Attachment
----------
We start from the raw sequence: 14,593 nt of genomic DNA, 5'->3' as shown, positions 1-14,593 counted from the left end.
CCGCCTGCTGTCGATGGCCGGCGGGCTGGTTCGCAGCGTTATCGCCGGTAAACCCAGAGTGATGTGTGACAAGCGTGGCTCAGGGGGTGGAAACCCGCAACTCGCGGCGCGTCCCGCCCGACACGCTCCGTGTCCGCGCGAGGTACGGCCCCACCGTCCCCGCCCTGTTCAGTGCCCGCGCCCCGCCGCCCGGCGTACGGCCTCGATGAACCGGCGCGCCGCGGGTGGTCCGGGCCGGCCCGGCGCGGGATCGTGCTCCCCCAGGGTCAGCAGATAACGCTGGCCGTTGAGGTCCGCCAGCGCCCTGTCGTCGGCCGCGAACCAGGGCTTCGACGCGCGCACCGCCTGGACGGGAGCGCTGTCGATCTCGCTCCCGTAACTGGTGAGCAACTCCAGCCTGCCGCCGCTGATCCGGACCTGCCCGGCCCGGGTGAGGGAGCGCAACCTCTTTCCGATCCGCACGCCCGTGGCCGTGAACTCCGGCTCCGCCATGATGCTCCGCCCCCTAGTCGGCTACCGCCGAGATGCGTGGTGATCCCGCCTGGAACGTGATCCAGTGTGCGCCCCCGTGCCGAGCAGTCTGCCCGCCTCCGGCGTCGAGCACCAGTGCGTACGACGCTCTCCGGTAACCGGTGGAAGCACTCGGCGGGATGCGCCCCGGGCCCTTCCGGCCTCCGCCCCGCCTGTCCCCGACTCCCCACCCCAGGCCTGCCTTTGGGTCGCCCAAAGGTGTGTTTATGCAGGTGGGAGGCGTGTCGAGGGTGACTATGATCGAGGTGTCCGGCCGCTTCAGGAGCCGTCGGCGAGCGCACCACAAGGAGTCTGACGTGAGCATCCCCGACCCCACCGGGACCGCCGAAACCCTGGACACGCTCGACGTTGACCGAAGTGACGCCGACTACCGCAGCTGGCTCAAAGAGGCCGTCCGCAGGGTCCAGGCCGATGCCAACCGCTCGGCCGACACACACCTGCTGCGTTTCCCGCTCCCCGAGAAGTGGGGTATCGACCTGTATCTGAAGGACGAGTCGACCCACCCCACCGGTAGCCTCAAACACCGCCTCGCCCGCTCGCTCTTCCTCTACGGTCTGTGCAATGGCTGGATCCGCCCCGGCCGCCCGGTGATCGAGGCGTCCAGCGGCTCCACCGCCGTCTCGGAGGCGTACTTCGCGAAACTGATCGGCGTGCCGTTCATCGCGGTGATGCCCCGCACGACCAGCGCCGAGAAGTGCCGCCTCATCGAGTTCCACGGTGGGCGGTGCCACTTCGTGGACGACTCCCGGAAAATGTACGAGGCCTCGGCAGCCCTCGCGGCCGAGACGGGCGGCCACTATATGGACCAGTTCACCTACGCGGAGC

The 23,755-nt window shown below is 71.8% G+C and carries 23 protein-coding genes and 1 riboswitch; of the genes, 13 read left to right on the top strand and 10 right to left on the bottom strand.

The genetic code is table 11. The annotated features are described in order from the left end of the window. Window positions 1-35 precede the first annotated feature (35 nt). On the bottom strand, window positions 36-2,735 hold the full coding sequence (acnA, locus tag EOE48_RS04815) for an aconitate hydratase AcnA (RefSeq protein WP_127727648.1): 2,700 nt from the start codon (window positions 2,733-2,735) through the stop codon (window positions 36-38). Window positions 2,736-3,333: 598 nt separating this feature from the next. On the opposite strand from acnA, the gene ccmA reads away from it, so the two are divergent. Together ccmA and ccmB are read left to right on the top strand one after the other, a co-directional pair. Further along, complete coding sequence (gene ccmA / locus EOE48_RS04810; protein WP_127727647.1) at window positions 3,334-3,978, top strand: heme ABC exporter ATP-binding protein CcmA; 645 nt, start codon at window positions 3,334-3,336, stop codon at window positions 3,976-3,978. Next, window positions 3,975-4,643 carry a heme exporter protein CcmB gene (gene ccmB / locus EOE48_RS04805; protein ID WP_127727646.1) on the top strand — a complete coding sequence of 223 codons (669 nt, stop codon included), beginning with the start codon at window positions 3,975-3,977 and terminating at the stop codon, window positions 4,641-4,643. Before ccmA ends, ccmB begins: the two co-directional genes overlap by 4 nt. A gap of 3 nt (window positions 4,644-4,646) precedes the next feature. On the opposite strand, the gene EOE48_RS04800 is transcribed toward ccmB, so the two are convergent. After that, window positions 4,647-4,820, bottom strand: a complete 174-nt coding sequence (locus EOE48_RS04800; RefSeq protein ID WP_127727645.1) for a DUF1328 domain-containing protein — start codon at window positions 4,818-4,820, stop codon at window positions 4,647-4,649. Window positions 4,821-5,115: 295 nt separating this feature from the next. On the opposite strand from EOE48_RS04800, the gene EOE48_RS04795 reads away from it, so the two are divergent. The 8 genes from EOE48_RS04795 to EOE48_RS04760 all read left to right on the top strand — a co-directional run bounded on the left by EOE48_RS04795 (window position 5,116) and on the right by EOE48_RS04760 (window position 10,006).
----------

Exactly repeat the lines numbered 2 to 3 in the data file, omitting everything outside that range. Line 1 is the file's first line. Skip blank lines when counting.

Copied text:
CCGCCTGCTGTCGATGGCCGGCGGGCTGGTTCGCAGCGTTATCGCCGGTAAACCCAGAGTGATGTGTGACAAGCGTGGCTCAGGGGGTGGAAACCCGCAACTCGCGGCGCGTCCCGCCCGACACGCTCCGTGTCCGCGCGAGGTACGGCCCCACCGTCCCCGCCCTGTTCAGTGCCCGCGCCCCGCCGCCCGGCGTACGGCCTCGATGAACCGGCGCGCCGCGGGTGGTCCGGGCCGGCCCGGCGCGGGATCGTGCTCCCCCAGGGTCAGCAGATAACGCTGGCCGTTGAGGTCCGCCAGCGCCCTGTCGTCGGCCGCGAACCAGGGCTTCGACGCGCGCACCGCCTGGACGGGAGCGCTGTCGATCTCGCTCCCGTAACTGGTGAGCAACTCCAGCCTGCCGCCGCTGATCCGGACCTGCCCGGCCCGGGTGAGGGAGCGCAACCTCTTTCCGATCCGCACGCCCGTGGCCGTGAACTCCGGCTCCGCCATGATGCTCCGCCCCCTAGTCGGCTACCGCCGAGATGCGTGGTGATCCCGCCTGGAACGTGATCCAGTGTGCGCCCCCGTGCCGAGCAGTCTGCCCGCCTCCGGCGTCGAGCACCAGTGCGTACGACGCTCTCCGGTAACCGGTGGAAGCACTCGGCGGGATGCGCCCCGGGCCCTTCCGGCCTCCGCCCCGCCTGTCCCCGACTCCCCACCCCAGGCCTGCCTTTGGGTCGCCCAAAGGTGTGTTTATGCAGGTGGGAGGCGTGTCGAGGGTGACTATGATCGAGGTGTCCGGCCGCTTCAGGAGCCGTCGGCGAGCGCACCACAAGGAGTCTGACGTGAGCATCCCCGACCCCACCGGGACCGCCGAAACCCTGGACACGCTCGACGTTGACCGAAGTGACGCCGACTACCGCAGCTGGCTCAAAGAGGCCGTCCGCAGGGTCCAGGCCGATGCCAACCGCTCGGCCGACACACACCTGCTGCGTTTCCCGCTCCCCGAGAAGTGGGGTATCGACCTGTATCTGAAGGACGAGTCGACCCACCCCACCGGTAGCCTCAAACACCGCCTCGCCCGCTCGCTCTTCCTCTACGGTCTGTGCAATGGCTGGATCCGCCCCGGCCGCCCGGTGATCGAGGCGTCCAGCGGCTCCACCGCCGTCTCGGAGGCGTACTTCGCGAAACTGATCGGCGTGCCGTTCATCGCGGTGATGCCCCGCACGACCAGCGCCGAGAAGTGCCGCCTCATCGAGTTCCACGGTGGGCGGTGCCACTTCGTGGACGACTCCCGGAAAATGTACGAGGCCTCGGCAGCCCTCGCGGCCGAGACGGGCGGCCACTATATGGACCAGTTCACCTACGCGGAGC

The 23,755-nt window shown below is 71.8% G+C and carries 23 protein-coding genes and 1 riboswitch; of the genes, 13 read left to right on the top strand and 10 right to left on the bottom strand.